Inverse function theorem
I'm having some problem with applying the inverse function theorem to prove this. Let $\displaystyle T(x): R^n \rightarrow R^n$ be a linear isomorphism, $\displaystyle f(x)=T(x)+h(x)$ such that $\displaystyle \mid{h(x)}\mid \leq M\mid x \mid^2$, and $\displaystyle f \in C^1(R^n,R^n)$. I want to show $\displaystyle f$ is invertible in neighborhood of $\displaystyle x=0$. Can someone help me with this?

You have to show that the differential $\displaystyle Df(x)$ is invertible at $\displaystyle x=0$. Since $\displaystyle T$ is linear, we have $\displaystyle DT(x).u = T(u)$ for all $\displaystyle x$ and $\displaystyle u$ and since $\displaystyle h=fT$, $\displaystyle h\in\mathcal{C}^1(\mathbb{R}^n,\mathbb{R}^n)$.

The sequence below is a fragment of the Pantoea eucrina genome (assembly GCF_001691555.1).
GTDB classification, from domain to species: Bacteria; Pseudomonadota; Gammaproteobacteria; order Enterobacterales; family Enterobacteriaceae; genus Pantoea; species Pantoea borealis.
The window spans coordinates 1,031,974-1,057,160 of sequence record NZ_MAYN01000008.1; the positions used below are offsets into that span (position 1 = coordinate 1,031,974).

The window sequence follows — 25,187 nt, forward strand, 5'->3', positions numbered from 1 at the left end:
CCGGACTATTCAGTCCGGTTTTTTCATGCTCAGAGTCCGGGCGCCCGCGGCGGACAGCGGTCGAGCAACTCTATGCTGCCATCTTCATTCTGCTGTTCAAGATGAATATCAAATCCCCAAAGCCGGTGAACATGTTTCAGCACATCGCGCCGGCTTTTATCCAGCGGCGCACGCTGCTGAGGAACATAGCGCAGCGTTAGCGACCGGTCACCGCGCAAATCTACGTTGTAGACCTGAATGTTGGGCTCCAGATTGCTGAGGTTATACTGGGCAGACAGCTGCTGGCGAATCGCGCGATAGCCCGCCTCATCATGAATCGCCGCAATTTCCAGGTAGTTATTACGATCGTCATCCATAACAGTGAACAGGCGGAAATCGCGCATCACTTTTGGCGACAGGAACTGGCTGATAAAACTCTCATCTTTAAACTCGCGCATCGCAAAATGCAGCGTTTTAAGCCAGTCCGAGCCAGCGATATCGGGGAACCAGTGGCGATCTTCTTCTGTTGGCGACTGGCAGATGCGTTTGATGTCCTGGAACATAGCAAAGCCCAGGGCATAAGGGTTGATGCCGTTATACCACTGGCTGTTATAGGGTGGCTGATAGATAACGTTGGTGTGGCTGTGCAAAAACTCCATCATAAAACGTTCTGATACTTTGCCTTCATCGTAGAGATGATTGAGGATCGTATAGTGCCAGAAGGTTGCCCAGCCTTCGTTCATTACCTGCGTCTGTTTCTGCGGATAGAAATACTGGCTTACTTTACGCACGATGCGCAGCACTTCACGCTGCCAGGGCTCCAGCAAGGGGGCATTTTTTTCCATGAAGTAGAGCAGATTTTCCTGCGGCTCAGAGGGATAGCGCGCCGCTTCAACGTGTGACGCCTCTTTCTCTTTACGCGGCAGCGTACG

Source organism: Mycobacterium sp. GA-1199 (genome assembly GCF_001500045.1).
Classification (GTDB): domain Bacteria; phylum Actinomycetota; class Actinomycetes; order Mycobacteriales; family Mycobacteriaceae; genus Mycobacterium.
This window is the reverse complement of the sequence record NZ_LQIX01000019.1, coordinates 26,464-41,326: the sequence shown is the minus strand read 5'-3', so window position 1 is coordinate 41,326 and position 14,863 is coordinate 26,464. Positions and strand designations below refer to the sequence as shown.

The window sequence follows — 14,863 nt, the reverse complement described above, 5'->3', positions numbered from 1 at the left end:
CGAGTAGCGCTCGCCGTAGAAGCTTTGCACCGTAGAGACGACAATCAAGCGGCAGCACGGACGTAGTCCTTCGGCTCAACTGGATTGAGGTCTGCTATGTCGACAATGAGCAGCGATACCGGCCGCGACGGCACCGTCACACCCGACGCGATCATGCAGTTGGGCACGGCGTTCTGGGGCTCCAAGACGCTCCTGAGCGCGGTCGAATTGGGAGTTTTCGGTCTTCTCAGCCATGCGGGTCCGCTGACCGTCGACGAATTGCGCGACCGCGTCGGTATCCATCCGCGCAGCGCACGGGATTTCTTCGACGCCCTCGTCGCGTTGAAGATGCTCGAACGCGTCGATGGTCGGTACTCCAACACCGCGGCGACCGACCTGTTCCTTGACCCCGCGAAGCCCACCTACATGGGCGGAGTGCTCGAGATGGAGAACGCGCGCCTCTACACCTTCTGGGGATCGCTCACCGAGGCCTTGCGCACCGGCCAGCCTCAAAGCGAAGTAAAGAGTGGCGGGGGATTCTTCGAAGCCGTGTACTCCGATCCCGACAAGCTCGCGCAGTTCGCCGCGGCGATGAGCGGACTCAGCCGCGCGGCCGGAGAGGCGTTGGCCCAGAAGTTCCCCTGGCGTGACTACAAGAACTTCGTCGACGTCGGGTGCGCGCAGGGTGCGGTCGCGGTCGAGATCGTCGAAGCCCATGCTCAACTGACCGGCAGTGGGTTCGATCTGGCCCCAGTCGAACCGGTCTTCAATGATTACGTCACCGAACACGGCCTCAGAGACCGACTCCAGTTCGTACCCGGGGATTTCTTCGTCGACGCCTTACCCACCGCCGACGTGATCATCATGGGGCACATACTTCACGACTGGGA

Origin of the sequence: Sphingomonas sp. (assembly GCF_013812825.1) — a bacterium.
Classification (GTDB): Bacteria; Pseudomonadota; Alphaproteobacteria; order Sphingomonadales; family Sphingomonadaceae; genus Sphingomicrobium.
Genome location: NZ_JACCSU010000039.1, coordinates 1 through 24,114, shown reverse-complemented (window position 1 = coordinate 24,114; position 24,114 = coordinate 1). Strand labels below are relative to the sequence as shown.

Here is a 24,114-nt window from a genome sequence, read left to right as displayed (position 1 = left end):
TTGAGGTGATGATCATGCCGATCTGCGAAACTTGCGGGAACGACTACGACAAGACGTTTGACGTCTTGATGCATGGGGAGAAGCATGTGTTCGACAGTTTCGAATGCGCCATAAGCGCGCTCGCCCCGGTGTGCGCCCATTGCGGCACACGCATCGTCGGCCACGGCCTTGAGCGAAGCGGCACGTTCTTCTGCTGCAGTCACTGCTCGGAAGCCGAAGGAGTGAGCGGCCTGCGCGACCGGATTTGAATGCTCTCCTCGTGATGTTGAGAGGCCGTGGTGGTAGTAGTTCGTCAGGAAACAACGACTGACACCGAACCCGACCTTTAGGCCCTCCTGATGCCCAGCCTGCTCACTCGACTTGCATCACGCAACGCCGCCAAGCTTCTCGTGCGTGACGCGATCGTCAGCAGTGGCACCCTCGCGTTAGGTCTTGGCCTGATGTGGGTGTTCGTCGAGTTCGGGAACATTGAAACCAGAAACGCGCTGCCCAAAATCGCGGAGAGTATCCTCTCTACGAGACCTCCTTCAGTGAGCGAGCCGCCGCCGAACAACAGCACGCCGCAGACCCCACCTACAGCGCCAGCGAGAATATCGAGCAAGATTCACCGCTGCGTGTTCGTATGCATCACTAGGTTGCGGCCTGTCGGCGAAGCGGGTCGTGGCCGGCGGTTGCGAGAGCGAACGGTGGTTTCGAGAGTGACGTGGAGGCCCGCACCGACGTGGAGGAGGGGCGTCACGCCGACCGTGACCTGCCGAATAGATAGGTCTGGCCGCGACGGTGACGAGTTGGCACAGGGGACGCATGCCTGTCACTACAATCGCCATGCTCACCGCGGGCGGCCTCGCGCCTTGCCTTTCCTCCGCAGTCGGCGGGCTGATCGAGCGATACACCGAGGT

From the hypothesis, we have $\displaystyle h(0)=0$ and using the definition of the differential we get that $\displaystyle Dh(0) = 0$. We conclude that $\displaystyle Df(0)v =T(v)$ for all $\displaystyle v\in\mathbb{R}^n$.